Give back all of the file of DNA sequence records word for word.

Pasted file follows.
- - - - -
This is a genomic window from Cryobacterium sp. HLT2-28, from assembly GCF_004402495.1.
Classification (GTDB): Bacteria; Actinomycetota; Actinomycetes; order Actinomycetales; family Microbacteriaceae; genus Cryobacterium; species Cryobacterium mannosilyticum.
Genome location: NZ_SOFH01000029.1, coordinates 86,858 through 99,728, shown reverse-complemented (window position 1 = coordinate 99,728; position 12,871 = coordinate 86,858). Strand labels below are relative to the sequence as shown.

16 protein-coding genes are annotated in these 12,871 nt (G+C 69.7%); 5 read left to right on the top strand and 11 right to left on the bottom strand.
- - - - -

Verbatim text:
This is a genomic window from Cryobacterium sp. HLT2-28, from assembly GCF_004402495.1.
Classification (GTDB): Bacteria; Actinomycetota; Actinomycetes; order Actinomycetales; family Microbacteriaceae; genus Cryobacterium; species Cryobacterium mannosilyticum.
Genome location: NZ_SOFH01000029.1, coordinates 86,858 through 99,728, shown reverse-complemented (window position 1 = coordinate 99,728; position 12,871 = coordinate 86,858). Strand labels below are relative to the sequence as shown.

16 protein-coding genes are annotated in these 12,871 nt (G+C 69.7%); 5 read left to right on the top strand and 11 right to left on the bottom strand.